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Chamber
PERFORMER AS PROMOTER: CLARA SCHUMANN AND MUSICAL SALONS CLOSE VOM FESTIVAL
by Pamela Hicks Gailey
Sunday, July 28, 2019
The July 28 closing performance of the Valley of the Moon Chamber Music Festival could have been subtitled "Friends", as it was devoted to works by both Clara and Robert Schumann, and those of their friends and protégés Brahms and virtuoso violinist Joseph Joachim, with whom Clara toured extensively...
Chamber
ROMANTIC CHAMBER WORKS HIGHLIGHT VOM FESTIVAL AT HANNA CENTER
by Sonia Morse Tubridy
Saturday, July 27, 2019
Now in its 5th season the Valley of the Moon Chamber Music Festival presented July 27 a concert titled “My Brilliant Sister,” featuring Fanny Mendelssohn Hensel’s compositions for combinations of voice, fortepiano and strings. Fanny and her brother Felix were close, and Felix occasionally published ...
Symphony
ROMANTIC DREAMS AT THE MENDOCINO MUSIC FESTIVAL
by Kayleen Asbo
Wednesday, July 24, 2019
Romanticism, contrary to many popular perceptions, wasn’t simply about diving into the habitat of the heart. Romanticism began as a literary movement that elevated the power of nature as a transcendent force and sought with keen nostalgia to rediscover the wisdom of the past. The Romantics in both l...
Chamber
CHAUSSON CONCERTO SHINES IN A VISIONARY'S SALON
by Steve Osborn
Sunday, July 21, 2019
Ernest Chausson’s four-movement Concerto in D Major for Violin, Piano, and String Quartet (1891) is neither concerto nor sonata nor symphony, but it somehow manages to be all three, especially when played with fire and conviction by an accomplished soloist. Those incendiary and emotional elements w...
Chamber
EUROPEAN SALON MUSIC CAPTIVATES AT VOM FESTIVAL CONCERT
by Pamela Hicks Gailey
Sunday, July 21, 2019
Two stunning programs of 19th and 20th century chamber music were presented on July 21 and 28 as part of the Valley of the Moon Music Festival at the Hanna Center in Sonoma. Festival founders and directors pianist Eric Zivian and cellist Tanya Tompkins were both on hand to contribute brilliantly at ...
Chamber
ECLECTIC INSTRUMENTAL COMBINATIONS IN VOM FESTIVAL CONCERT
by Sonia Morse Tubridy
Saturday, July 20, 2019
A Lovely summer afternoon in Sonoma Valley, an excellent small concert hall, enthusiastic audience, exciting musicians and creative programming with interesting story lines. All these were combined July 20 at a Valley of the Moon Festival concert titled “An Italian in Paris.” This is the fifth seaso...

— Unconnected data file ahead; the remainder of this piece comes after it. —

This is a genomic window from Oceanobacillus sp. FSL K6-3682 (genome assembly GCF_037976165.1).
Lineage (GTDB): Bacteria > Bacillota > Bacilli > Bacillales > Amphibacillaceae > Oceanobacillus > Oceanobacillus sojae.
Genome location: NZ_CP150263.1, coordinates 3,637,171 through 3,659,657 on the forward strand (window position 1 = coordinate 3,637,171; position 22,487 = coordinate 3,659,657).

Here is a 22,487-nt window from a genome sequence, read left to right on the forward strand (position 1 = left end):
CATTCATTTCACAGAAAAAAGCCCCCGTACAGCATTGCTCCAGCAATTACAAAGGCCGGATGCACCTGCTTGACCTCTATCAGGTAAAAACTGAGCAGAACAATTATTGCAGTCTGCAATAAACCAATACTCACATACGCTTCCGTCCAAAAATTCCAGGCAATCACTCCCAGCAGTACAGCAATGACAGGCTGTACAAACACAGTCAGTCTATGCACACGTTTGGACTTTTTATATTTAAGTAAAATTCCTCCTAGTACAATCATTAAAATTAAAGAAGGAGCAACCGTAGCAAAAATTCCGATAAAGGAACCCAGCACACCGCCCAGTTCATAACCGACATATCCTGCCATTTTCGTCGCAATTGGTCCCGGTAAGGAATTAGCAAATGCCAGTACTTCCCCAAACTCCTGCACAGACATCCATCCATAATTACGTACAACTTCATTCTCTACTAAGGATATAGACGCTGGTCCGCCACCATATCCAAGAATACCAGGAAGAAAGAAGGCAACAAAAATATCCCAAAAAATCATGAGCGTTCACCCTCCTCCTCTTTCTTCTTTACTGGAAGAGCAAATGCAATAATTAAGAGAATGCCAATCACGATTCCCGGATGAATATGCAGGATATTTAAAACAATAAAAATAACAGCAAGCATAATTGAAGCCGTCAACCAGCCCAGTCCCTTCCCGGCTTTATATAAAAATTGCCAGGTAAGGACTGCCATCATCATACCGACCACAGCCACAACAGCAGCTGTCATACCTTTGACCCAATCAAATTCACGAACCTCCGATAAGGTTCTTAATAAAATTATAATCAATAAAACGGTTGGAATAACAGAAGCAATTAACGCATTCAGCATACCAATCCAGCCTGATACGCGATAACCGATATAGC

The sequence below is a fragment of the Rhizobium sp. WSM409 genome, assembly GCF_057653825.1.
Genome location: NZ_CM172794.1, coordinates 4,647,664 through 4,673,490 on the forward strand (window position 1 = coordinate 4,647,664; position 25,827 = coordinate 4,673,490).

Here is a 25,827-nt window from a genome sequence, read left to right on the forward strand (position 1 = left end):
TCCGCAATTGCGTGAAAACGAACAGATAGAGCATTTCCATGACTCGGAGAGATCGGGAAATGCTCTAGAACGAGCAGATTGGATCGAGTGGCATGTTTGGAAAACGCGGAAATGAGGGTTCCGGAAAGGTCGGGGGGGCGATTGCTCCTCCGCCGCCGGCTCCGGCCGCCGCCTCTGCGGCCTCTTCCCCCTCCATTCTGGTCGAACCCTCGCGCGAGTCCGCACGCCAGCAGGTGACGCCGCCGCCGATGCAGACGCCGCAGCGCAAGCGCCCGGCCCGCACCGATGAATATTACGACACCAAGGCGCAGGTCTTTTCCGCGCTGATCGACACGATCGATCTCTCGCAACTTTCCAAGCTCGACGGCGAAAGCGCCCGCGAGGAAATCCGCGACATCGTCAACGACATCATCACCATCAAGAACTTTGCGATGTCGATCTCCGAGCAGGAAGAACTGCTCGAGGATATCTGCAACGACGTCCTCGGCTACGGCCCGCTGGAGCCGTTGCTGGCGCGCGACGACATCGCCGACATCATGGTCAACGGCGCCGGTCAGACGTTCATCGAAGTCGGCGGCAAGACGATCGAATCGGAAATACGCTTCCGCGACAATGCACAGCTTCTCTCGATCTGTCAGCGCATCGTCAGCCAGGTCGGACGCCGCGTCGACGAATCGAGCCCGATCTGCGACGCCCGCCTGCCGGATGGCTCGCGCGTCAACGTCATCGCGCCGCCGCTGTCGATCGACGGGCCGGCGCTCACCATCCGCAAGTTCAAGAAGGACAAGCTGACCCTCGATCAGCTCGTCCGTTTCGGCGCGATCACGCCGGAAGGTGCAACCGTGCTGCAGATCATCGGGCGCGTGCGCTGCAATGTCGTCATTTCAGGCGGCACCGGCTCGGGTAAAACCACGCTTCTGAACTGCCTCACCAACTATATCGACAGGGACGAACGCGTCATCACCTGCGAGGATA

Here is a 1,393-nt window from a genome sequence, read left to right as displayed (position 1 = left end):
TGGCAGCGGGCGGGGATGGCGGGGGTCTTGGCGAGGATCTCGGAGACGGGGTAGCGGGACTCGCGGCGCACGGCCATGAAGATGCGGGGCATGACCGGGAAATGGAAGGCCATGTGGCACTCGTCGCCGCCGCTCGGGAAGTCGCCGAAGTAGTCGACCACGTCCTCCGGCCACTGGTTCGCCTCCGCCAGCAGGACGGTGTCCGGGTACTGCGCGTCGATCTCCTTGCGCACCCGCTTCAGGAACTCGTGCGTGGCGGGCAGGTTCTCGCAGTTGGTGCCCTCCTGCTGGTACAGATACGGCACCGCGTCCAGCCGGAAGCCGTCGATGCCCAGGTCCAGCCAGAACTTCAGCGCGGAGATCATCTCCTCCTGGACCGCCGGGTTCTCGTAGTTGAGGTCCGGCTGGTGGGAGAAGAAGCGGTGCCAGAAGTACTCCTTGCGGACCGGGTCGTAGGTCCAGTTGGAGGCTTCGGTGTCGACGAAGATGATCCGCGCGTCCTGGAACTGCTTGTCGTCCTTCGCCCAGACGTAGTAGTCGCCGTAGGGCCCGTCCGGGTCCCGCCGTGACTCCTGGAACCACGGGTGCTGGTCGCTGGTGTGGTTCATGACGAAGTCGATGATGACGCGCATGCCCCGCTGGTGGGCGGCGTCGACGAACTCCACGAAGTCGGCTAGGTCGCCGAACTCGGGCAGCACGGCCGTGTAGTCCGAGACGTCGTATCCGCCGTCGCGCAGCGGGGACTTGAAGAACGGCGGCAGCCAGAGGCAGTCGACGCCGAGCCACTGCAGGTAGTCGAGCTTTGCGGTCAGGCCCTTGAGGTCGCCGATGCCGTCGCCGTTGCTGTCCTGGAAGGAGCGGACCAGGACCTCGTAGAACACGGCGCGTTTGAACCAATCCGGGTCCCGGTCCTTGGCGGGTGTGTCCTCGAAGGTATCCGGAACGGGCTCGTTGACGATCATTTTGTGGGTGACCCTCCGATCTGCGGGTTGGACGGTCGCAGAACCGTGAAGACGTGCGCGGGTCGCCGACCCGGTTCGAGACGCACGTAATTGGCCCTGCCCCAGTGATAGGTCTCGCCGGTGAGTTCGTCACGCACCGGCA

Opera
'ELIXIR' A WELCOME TONIC IN SPRIGHTLY ANNUAL MMF OPERA
by Terry McNeill
Friday, July 19, 2019
In most of the Mendocino Music Festival’s 33 seasons a single evening is given over to a staged opera, with bare bones sets, lighting, costumes, minimal cast and short length. No Wagner or Verdi here, no multiple acts and complicated production demands. Light and frothy are the usual, and so it wa...
Recital
PUNGENT WALTZES AND VIRTUOSITY IN LADEUR'S SLV RECITAL
by Terry McNeill
Wednesday, July 17, 2019
San Francisco based pianist Jeffrey LaDeur has become one of the most sought-after North Bay virtuosi, and cemented that reputation July 17 in a short but eclectic recital in Santa Rosa’s Spring Lake Village Chamber Music Series. Before 140 in the Village’s auditorium Mr. LaDeur began with Schubert...
Choral and Vocal
NOBLE BRAHMS REQUIEM PERFORMANCE CLOSES SONOMA BACH'S SEASON
by Pamela Hicks Gailey
Saturday, June 01, 2019
Sonoma Bach, conducted by Robert Worth, presented a truly grand finale to their 2018-19 "Light Out of Darkness" season in two sold out Schroeder Hall performances June 1 and 2. The program "A Human Requiem" was received rapturously with a well-deserved standing ovation for the main work, Brahms' ...
Chamber
THREE SONG CYCLES HIGHLIGHT VIBRANT SLV RECITAL
by Pamela Hicks-Gailey
Wednesday, May 08, 2019
An ambitious recital of vocal and piano music was presented May 8 at Santa Rosa’s Spring Lake Village by mezzo-soprano Kindra Scharich and pianist Jeffrey LaDeur. The duo engaged the enthusiastic audience with scholarly friendliness and artistry in performances of Beethoven's short cycle of six song...
SYMPHONY REVIEW
Marin Symphony / Sunday, October 28, 2018
Alasdair Neale, conductor. Dylana Jenson, violin

Conductor Alasdair Neale

MIGHTY SHOSTAKOVICH 10TH OPENS MARIN SYMPHONY SEASON

by Terry McNeill
Sunday, October 28, 2018